Do I Have a Drinking Problem?

Feb 2020 Do I Have a Drinking Problem?

Asking yourself, “Do I have a drinking problem?” often means you already know you do but are scared to face the issue. At any rate, if you are tired of coping with a life of being addicted to alcohol, Phoenix Rising can help. We can help you complete the detox process and necessary treatment designed to help you live an alcohol-free life.

What Are the Signs of Having a Drinking Problem?

While many people try to make excuses for how much they drink or hide the evidence from others, many signs of an alcohol problem exist.

Signs of a drinking problem include:

  • Unable to reduce or stop drinking on your own
  • Drinking past the point of the average person’s alcohol consumption
  • A negative impact on your family, home, and/or school life caused by alcohol consumption
  • Breakups or frequent battles in your romantic relationships related to your drinking
  • Experiencing withdrawal symptoms if you don’t drink for an extended period of time
  • Increasing the amount you drink in order to get the same effect
  • Having hangovers
  • Isolating from others and avoiding previous pastimes and hobbies in order to drink
  • Using alcohol to combat mental health emotions such as depression, anxiety, or post-traumatic stress disorder (PTSD)
  • Continuing to drink, despite the negative impact it has on your life
  • Engaging in risky behavior while drinking, such as driving while intoxicated or having unsafe sex

If you said yes to 2 or more of these examples, it may be time to realize the answer to “Do I have a drinking problem?” is “Yes”.

The Difference Between Casual Drinking and Alcohol Abuse

Understanding the difference between casual drinking and alcohol abuse starts with knowing the definitions of a drink. The following measurements are considered 1 serving:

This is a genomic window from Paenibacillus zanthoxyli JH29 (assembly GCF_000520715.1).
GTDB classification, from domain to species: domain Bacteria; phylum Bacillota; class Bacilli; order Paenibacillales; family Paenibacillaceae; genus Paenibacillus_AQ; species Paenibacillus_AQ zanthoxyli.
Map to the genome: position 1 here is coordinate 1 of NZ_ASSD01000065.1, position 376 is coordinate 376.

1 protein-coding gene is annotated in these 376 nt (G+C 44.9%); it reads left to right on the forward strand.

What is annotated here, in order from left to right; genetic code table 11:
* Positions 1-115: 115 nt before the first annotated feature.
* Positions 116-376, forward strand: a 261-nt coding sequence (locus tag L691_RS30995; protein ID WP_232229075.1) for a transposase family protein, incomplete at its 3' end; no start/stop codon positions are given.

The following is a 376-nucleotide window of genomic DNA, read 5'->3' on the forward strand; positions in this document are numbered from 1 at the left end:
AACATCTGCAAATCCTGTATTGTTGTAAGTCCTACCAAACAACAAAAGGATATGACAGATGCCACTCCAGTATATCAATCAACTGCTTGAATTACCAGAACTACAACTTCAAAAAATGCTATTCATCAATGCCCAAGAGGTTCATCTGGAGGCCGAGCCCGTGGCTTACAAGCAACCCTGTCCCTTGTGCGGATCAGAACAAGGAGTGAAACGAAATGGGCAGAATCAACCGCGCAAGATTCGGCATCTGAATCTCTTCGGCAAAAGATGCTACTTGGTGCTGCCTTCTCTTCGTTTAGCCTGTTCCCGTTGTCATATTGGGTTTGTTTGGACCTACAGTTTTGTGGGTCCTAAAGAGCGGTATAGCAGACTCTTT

• Beer: 12 ounces
  • Malt Liquor: 8-9 ounces
  • Wine: 5 ounces
  • Hard liquor: 1.5 ounces

It is recommended that men limit their drinks to 4 per day and no more than 14 per week. Women should limit their drinks to 3 per day and no more than 7 per week. The differences between casual drinking and alcohol abuse include the following:

Casual Drinking: Can take or leave having a drink in a social setting.
Alcohol Abuse: Can’t enjoy a social event without drinking alcohol.

Casual Drinking: Only takes alcohol to an event outside their home for special occasions.
Alcohol Abuse: Always takes alcohol with them to make sure they have something to drink readily available.

Casual Drinking: Rarely or never experiences a hangover.
Alcohol Abuse: Has hangovers on multiple occasions.

Casual Drinking: Can go weeks or months without drinking without any physical or emotional cravings.
Alcohol Abuse: Experiences withdrawal symptoms when not drinking for even short periods of time.

The Difference Between Heavy Drinking and Binge Drinking

Heavy drinking and binge drinking consist of similarities and both provide huge health risks for the person who engages in them. The National Institute on Alcohol Abuse and Alcoholism (NIAAA) defines heavy drinking for men as consuming more than 4 drinks a day or more than 14 drinks per week. For women, it’s consuming more than 3 drinks per day or more than 7 drinks per week. Thus, the Substance Abuse and Mental Health Services Administration (SAMHSA) defines heavy drinking as binge drinking on 5 or more days per month.